When the Ten Commandments were put in an Oklahoma City courthouse, Satanists argued they deserved a Baphomet statue, as well. This is like that, except better.
There's a good reason that you don't let religion trump the law of the land: there are a lot of religions, and every single one of them (except for the one you are a part of, of course) is crazy. Except, apparently, the Satanists. Yes, the Satanists, the people you might assume would be the craziest of them all, are our last, best hope to make women's health a science-based issue.
The Satanic Temple hopes to use the 'Hobby Lobby' decision to exempt all women from so-called 'informed consent' laws which mandate that a woman be lectured to by a doctor in very pro-life terms before getting an abortion. The Satanists argue that their beliefs demand they be able to make decisions "regarding personal health…on the best scientific understanding of the world, regardless of the religious or political beliefs of others." In other words, it's against their religion to let others' religions into their decisions. They've gone so far as to draft a letter that women can present to health care providers, declaring themselves exempt from informed consent laws based on their religious beliefs.
Hobby Lobby: where the portal to Hell was accidentally knit together by terrible legal reasoning and fluffy red yarn.
'Hobby Lobby' famously stated that closely-held companies can choose not to cover their female employees' contraception and other reproductive health needs (as the law clearly says they must) by claiming it is against their religious beliefs and puts immortal corporate souls are in danger (for the record, their immortal corporate souls will cover Viagra until the day you die). In other words, 'Hobby Lobby' proved that the US legislature and scientific consensus are no match for belief, not least because the Supreme Court allowed Hobby Lobby to falsely testify in a court of law that contraceptives cause abortions.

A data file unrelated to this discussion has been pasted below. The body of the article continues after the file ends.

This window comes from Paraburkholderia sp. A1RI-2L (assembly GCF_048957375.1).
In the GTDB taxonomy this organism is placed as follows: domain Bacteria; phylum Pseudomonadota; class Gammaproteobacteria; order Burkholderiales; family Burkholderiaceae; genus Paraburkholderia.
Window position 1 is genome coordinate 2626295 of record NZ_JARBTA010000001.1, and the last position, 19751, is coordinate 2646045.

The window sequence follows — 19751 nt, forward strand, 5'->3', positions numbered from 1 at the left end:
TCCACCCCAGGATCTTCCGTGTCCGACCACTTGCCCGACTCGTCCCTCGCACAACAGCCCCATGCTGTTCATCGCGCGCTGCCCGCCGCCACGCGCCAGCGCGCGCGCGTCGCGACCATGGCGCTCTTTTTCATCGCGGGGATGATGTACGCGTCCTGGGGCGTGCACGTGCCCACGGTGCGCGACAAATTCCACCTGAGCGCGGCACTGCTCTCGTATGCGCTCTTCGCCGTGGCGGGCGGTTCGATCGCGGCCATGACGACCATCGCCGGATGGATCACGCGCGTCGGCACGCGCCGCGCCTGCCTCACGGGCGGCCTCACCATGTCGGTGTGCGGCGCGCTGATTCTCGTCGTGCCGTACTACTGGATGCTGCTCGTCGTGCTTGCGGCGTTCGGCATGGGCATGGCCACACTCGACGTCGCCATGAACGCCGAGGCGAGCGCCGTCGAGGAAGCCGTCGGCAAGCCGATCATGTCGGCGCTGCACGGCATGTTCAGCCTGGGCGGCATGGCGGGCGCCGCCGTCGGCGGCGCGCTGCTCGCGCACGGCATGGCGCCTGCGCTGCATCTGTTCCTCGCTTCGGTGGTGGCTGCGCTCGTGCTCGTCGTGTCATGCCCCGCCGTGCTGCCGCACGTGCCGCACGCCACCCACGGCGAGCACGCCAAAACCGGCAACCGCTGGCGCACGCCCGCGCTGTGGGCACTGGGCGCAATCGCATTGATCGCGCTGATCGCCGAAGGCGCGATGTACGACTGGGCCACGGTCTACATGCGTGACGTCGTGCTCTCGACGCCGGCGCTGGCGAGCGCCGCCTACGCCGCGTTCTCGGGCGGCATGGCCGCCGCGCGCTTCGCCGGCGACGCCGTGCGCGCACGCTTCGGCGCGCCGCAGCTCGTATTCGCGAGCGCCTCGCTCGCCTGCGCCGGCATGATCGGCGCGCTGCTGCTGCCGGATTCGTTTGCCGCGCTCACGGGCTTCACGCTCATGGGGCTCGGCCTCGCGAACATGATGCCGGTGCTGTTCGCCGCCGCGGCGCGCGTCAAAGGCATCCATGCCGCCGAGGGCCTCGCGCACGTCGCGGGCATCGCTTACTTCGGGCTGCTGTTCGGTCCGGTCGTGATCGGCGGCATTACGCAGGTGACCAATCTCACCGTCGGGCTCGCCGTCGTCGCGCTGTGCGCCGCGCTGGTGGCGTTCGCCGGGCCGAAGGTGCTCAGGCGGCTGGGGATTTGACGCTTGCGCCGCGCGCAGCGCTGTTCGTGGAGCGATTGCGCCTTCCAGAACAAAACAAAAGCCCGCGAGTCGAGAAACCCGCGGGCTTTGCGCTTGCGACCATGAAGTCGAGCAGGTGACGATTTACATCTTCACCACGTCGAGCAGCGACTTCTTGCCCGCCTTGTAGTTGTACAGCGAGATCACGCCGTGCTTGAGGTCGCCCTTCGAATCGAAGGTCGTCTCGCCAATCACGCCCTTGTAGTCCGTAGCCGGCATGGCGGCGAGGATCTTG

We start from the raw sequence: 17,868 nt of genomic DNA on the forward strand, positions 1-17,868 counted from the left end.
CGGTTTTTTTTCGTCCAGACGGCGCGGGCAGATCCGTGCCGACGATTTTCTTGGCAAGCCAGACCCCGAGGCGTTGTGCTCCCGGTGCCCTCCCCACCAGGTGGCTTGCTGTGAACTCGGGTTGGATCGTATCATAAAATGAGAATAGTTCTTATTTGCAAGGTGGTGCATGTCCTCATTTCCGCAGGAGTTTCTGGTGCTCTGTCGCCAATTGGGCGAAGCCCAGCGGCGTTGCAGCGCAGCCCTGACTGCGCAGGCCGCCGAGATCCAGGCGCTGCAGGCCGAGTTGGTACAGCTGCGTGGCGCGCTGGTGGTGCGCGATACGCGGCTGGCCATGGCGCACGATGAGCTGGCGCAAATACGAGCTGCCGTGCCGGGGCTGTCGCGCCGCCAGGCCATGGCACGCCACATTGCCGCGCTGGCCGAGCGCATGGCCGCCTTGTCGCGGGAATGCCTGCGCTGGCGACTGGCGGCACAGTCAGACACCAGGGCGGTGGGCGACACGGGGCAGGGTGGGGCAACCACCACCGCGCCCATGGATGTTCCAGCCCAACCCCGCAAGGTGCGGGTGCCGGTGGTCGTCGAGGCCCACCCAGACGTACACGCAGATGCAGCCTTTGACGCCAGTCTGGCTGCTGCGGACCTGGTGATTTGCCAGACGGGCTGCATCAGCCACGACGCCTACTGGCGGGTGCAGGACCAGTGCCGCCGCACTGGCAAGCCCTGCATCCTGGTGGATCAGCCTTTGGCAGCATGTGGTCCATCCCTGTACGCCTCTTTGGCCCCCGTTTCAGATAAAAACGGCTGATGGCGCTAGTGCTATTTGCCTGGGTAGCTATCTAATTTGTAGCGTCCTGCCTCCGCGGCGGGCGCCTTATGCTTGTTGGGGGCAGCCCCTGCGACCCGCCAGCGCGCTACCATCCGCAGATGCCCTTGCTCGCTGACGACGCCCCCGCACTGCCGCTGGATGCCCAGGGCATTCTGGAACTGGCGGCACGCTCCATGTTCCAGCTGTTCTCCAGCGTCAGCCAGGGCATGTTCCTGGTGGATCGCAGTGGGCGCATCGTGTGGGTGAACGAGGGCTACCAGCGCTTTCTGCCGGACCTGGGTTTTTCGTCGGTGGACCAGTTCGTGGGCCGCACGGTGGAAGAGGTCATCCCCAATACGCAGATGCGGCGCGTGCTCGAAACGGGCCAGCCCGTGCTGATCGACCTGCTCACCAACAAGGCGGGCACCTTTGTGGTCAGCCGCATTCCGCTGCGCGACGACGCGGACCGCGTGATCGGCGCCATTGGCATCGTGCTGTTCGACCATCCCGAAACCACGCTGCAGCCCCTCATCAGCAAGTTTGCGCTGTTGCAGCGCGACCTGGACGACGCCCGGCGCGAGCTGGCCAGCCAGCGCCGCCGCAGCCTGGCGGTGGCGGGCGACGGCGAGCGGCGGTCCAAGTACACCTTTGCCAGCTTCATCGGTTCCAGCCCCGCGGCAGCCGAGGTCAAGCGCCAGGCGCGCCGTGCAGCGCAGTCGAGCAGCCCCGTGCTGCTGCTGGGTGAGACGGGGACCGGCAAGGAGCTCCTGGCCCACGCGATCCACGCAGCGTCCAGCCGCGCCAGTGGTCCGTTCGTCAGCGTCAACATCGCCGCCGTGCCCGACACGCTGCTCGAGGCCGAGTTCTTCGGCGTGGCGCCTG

The main issue is that the language of these 'informed consent' materials are specifically designed with a pro-life agenda in mind. They use language designed to personify a fetus and employ a raft of other pro-life propaganda techniques, in particular questionable science linking abortion to various cancers and also "post-abortion syndrome," a mental condition that no professional mental or physical health association believes to exist. Satanists argue that their members, and any women who object to having their decisions subjected to others' religious beliefs, should be able to print out a letter exempting them from hearing any politically or religiously motivated lectures before making a health decision.
The logo of the Satanic Temple's campaign. A damned good logo.
In other words, if the government cannot force Hobby Lobby and other "religious corporations" to cover women's health based on real recommendations from real doctors, why should Satanist women (and any women who want to take advantage of this brief window of sanity) be forced to obey the will of Christians? They are, you know, kind of opposed to each other.
If this seems like the end of the world to you because this is giving power to people who would impose their values on you by pretending to have access to a supernatural being...well, maybe the religious right shouldn't have spent the past few decades helping the corporate right turn our democracy into a joke by making corporations people, and even worse, religious people. Who would have thought that changing the entire nature of the fundamental building blocks of society would have unintended consequences?
Hail (Political) Satan(ism)!
(by Johnny McNulty)